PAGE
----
Tarantula incest...?

yarndilwuck

Arachnopeon
Joined
Nov 27, 2010
Messages
11
so i was thinking hypothetically if one were to get 2 t's of the same egg sac and mated them later on down the line would it be considered incest and would it cause birth defects etc. for their babies? i don't have a pair personally but i was just wondering...
 

Musicwolf

Arachnoknight
Joined
Jul 2, 2010
Messages
283
so i was thinking hypothetically if one were to get 2 t's of the same egg sac and mated them later on down the line would it be considered incest and would it cause birth defects etc. for their babies? i don't have a pair personally but i was just wondering...
It's actually fairly difficult to do because the males usually mature long before the females - - however, with different feeding regimes and temperature controls that has been overcome. The more common "incest" is a son mating with it's mother since females live so much longer than males.

Anyway, I'm not a breeding expert, so look for more replys, but I don't believe there are too many births defects initially, but certainly if fresh DNA is not brought in over a period of several generations then things will fall apart.
 

LirvA

Arachnosquire
Old Timer
Joined
Mar 8, 2009
Messages
117
From what I've read in the tarantula keeper's guide thus far, it sounds like inbreeding is bad and can lead to smaller Ts.

They recommend constant influx of new genes.
 

AbraxasComplex

Arachnoprince
Old Timer
Joined
Oct 23, 2007
Messages
1,138
4 generations into an inbreeding population of Holothele incei and I have noticed no issues.
 

xhexdx

ArachnoGod
Old Timer
Joined
Jul 20, 2007
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5,363
Do you have proof of that? Any reports or papers, or even an article to support that? Just curious
I know there was a post on here regarding P. murinus being 5th generation, all kept 'in the family', so to speak.

I've done it with P. murinus and H. incei as well, and will be giving both another go this year. P. murinus will be son to mother, and incei will be siblings.

In the wild, this kind of thing isn't as likely to happen. Most of us know that males have a tendency to grow (and mature) faster than females do, so they typically mature, breed, and die before their female siblings mature.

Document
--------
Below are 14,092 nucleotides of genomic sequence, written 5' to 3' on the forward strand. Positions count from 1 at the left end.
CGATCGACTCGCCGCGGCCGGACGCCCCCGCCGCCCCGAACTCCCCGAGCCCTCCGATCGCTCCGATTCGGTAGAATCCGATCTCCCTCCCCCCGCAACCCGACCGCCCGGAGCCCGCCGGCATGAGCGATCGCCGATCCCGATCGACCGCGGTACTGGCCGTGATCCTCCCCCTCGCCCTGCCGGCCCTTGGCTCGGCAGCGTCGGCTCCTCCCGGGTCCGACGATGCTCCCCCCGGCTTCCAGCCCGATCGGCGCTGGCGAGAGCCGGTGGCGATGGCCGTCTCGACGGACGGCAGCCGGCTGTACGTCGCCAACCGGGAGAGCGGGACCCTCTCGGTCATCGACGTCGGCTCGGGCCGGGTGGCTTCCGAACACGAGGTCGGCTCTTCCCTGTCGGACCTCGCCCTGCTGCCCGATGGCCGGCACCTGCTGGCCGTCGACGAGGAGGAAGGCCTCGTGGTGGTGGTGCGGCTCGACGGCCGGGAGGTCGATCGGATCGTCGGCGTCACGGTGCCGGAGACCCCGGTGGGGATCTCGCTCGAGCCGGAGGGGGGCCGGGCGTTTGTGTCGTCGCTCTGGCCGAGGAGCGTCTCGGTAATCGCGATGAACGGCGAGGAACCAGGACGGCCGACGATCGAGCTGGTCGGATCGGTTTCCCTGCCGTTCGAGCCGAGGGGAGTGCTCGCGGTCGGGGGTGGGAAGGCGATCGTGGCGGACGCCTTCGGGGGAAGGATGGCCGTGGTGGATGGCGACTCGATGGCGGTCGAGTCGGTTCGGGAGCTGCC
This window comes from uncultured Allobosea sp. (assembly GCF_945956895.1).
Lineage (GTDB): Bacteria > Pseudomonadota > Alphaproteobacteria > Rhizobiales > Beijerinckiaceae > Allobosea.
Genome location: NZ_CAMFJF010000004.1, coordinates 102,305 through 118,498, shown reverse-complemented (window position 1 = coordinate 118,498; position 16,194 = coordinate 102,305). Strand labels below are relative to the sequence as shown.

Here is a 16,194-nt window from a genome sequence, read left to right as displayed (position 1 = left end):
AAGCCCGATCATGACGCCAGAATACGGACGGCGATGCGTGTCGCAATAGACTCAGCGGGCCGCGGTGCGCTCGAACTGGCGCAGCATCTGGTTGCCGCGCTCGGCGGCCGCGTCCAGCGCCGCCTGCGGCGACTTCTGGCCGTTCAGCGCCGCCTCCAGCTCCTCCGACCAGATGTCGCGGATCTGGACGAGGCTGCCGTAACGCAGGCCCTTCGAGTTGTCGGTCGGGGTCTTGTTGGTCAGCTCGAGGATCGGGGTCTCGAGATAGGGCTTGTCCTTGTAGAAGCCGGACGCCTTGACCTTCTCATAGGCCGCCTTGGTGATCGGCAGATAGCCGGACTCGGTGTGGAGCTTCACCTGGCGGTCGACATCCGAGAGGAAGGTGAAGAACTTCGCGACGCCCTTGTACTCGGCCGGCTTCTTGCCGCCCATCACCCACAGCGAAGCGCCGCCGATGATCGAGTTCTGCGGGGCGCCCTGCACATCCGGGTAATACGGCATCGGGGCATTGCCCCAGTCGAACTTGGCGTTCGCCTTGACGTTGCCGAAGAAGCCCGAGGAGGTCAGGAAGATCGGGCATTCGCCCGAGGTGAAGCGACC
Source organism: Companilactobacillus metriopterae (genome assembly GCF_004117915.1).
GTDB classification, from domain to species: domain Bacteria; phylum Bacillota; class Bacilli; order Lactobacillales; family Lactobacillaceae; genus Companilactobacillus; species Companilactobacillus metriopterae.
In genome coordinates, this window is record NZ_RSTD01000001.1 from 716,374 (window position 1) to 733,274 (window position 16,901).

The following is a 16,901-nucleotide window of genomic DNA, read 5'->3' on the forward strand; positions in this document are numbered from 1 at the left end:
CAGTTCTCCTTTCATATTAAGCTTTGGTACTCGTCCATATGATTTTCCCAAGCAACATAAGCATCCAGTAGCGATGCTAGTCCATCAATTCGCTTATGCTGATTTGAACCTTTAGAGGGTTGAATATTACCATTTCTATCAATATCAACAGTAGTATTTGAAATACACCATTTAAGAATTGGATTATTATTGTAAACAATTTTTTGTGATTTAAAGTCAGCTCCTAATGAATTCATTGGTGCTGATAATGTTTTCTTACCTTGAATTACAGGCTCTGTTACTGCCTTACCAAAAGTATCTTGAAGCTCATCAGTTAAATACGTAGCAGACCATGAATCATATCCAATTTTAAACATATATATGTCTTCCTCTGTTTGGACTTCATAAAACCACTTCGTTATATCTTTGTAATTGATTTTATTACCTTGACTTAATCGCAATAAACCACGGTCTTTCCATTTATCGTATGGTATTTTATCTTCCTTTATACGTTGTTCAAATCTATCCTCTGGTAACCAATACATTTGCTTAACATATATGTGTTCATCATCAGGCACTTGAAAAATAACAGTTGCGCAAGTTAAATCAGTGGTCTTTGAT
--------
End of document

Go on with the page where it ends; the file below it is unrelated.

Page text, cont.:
In captivity, we're able to regulate their growth, so we can mature the males at the same time as the females. People buy multiples of one species all the time, not only so they can increase their odds of getting a female, but so they can breed them once they mature.

Occasionally you encouter oddities like this or this (both P. irminia) or the most recent N. chromatus. I don't recall whether or not these slings were produced from 'incest' breedings, or if they were random. For that matter, things like this may happen all the time, but they don't survive long enough (in captivity OR in the wild) for us to document very often.
 
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jbm150

Arachnoprince
Old Timer
Joined
Mar 18, 2009
Messages
1,651
I wonder if as the hobby progresses, we'll begin to see a trend of more and more weak slings are being born, Ts having less vivid colors, behavioral changes, increased mortality at all ages or decreased average lifespans, things that could be attributable to captivity but might also be possible symptoms of inbreeding.....
 

Poxicator

Arachnobaron
Old Timer
Joined
Nov 16, 2007
Messages
354
I wonder if as the hobby progresses, we'll begin to see a trend of more and more weak slings are being born, Ts having less vivid colors, behavioral changes, increased mortality at all ages or decreased average lifespans, things that could be attributable to captivity but might also be possible symptoms of inbreeding.....
Unfortunately thats how I see it. So many believe that inbreeding will be seen immediately, but nature gives us so many clues. We're depleting the gene pool by doing so. If you read papers by some of our luminaries they are worried that our gene pool is too small from the original sources, so you have to wonder at encouraging interbreeding.

I'd have to ask why people do this, what are the benefits? is it a lack of other sources or is it an endevour to keep all of the results? Perhaps its different in the US, but its certainly frowned upon in UK.
 
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